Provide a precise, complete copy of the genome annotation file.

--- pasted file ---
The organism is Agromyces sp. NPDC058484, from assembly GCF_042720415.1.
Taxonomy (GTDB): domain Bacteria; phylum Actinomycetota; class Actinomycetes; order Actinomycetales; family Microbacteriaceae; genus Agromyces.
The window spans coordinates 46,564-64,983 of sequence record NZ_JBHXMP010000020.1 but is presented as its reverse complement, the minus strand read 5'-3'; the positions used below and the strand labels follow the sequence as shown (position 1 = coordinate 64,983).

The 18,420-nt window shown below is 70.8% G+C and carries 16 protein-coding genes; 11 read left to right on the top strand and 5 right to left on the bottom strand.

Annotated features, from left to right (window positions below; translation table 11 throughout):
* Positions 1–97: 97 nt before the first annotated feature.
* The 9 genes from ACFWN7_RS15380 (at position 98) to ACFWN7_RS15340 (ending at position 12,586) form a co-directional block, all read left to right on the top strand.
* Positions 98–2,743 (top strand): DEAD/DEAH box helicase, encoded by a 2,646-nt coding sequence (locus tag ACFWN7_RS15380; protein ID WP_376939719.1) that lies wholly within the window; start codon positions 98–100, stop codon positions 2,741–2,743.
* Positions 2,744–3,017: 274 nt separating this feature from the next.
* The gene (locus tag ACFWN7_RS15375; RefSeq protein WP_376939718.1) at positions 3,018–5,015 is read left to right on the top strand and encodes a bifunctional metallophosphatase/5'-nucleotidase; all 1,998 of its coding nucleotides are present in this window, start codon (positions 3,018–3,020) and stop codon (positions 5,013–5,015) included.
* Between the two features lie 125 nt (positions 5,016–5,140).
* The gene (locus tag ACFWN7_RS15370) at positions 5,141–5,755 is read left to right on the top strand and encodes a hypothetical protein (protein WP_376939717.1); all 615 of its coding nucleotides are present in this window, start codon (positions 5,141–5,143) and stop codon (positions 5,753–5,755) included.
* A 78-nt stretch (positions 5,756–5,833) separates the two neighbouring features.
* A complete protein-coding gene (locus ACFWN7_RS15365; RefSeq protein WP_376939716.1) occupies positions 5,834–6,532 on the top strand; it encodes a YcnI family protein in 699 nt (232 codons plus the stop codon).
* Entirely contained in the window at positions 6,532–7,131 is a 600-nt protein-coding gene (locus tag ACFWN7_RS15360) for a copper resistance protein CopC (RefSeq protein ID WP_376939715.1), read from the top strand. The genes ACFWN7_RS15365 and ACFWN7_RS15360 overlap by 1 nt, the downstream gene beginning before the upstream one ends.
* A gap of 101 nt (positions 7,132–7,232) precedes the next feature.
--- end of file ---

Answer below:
The organism is Agromyces sp. NPDC058484, from assembly GCF_042720415.1.
Taxonomy (GTDB): domain Bacteria; phylum Actinomycetota; class Actinomycetes; order Actinomycetales; family Microbacteriaceae; genus Agromyces.
The window spans coordinates 46,564-64,983 of sequence record NZ_JBHXMP010000020.1 but is presented as its reverse complement, the minus strand read 5'-3'; the positions used below and the strand labels follow the sequence as shown (position 1 = coordinate 64,983).

The 18,420-nt window shown below is 70.8% G+C and carries 16 protein-coding genes; 11 read left to right on the top strand and 5 right to left on the bottom strand.

Annotated features, from left to right (window positions below; translation table 11 throughout):
* Positions 1–97: 97 nt before the first annotated feature.
* The 9 genes from ACFWN7_RS15380 (at position 98) to ACFWN7_RS15340 (ending at position 12,586) form a co-directional block, all read left to right on the top strand.
* Positions 98–2,743 (top strand): DEAD/DEAH box helicase, encoded by a 2,646-nt coding sequence (locus tag ACFWN7_RS15380; protein ID WP_376939719.1) that lies wholly within the window; start codon positions 98–100, stop codon positions 2,741–2,743.
* Positions 2,744–3,017: 274 nt separating this feature from the next.
* The gene (locus tag ACFWN7_RS15375; RefSeq protein WP_376939718.1) at positions 3,018–5,015 is read left to right on the top strand and encodes a bifunctional metallophosphatase/5'-nucleotidase; all 1,998 of its coding nucleotides are present in this window, start codon (positions 3,018–3,020) and stop codon (positions 5,013–5,015) included.
* Between the two features lie 125 nt (positions 5,016–5,140).
* The gene (locus tag ACFWN7_RS15370) at positions 5,141–5,755 is read left to right on the top strand and encodes a hypothetical protein (protein WP_376939717.1); all 615 of its coding nucleotides are present in this window, start codon (positions 5,141–5,143) and stop codon (positions 5,753–5,755) included.
* A 78-nt stretch (positions 5,756–5,833) separates the two neighbouring features.
* A complete protein-coding gene (locus ACFWN7_RS15365; RefSeq protein WP_376939716.1) occupies positions 5,834–6,532 on the top strand; it encodes a YcnI family protein in 699 nt (232 codons plus the stop codon).
* Entirely contained in the window at positions 6,532–7,131 is a 600-nt protein-coding gene (locus tag ACFWN7_RS15360) for a copper resistance protein CopC (RefSeq protein ID WP_376939715.1), read from the top strand. The genes ACFWN7_RS15365 and ACFWN7_RS15360 overlap by 1 nt, the downstream gene beginning before the upstream one ends.
* A gap of 101 nt (positions 7,132–7,232) precedes the next feature.